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A few more details sorted out - cut out the TR access hole, still need to refine it a bit more later, and sanded the final shape of the ears, 90deg to the fretboard surface, like they do at Gibson.


...and then repositioned the template to route the shape of the sides. I'll sand the tip on the sander, to avoid mistakes due to small footprint fot the router to balance on.



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We had a relatively warm winter's day yesterday, so I had some shop time. First, routed out the shape of the headstock. I thought I'll sand out the shape of the tip, but finished it all with a router with no problems. I left the small edge to be removed with the modeler's saw, and thicknesses the headstock to 15.5mm.


The pattern bit has been with me for some time now, so I had to sand out some burn marks... I've chiseled the volute slope, and sanded the transition with some #80.


and this is where I'm at now. I'll start scoring the fret slots now, and have to make a run to my laser guy, to prepare a whole bunch of bones, rabbit sculls and other stock materials to start inlaying after that. White acrylic all of it. I thought to actually make them from bone, but that would be really impractical.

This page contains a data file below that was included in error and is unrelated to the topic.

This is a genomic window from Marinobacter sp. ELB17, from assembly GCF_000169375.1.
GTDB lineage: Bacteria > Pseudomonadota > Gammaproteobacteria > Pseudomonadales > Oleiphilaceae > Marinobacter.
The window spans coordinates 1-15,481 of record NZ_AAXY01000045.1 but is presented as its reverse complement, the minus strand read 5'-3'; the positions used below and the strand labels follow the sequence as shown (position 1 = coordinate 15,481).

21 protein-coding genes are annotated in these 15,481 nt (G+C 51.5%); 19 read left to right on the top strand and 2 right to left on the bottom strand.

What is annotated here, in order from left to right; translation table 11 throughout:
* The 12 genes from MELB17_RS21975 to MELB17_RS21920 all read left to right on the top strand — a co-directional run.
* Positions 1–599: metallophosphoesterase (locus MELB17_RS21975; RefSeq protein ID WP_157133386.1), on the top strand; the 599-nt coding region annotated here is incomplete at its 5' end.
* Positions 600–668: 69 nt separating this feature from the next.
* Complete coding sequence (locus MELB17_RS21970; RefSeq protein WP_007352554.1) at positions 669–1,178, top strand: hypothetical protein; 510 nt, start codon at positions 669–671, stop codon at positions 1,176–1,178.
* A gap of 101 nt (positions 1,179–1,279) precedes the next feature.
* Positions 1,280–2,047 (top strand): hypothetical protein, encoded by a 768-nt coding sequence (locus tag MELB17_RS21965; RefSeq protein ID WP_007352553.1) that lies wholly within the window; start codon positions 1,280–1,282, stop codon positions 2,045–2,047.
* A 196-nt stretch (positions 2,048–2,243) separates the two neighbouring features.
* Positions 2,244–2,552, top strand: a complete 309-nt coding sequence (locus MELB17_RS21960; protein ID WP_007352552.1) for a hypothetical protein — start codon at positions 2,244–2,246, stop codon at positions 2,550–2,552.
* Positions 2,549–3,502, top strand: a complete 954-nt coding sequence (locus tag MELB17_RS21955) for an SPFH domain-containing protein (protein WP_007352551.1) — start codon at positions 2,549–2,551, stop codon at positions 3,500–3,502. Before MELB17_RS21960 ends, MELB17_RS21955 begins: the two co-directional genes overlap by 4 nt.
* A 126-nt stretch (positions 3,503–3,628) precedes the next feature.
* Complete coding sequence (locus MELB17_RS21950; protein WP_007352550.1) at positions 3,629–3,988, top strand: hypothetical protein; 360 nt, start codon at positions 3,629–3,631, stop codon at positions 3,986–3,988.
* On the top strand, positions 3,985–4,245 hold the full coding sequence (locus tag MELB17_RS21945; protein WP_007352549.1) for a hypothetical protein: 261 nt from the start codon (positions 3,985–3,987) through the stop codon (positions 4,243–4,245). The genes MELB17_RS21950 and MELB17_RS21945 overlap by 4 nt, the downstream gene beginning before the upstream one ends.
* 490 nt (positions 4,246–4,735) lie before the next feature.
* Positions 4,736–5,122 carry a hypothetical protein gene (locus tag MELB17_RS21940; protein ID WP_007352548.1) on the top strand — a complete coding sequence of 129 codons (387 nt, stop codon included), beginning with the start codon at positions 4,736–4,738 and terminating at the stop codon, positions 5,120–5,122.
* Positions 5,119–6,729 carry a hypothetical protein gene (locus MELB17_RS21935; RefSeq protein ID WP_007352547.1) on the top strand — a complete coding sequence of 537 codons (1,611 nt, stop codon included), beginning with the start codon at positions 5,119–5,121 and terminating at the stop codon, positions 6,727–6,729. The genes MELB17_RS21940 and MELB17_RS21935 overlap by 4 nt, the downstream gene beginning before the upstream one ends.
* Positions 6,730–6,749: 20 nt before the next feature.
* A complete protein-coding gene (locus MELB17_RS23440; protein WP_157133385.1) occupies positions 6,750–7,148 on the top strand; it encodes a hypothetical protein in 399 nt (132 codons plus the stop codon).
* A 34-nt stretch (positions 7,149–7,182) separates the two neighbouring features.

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After the trip to the laser guy, we have some pieces to inlay:



and a first real guitarlike mockup - no pics of the templates, but I did prepare and glue them to the wings, ready to rout. I scored the fret slots, still need to saw them, probably should start on the radius as the pieces are thin, 2mm, I could glue them in at least partially radiused fretboard.



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Loving the bone fret markers.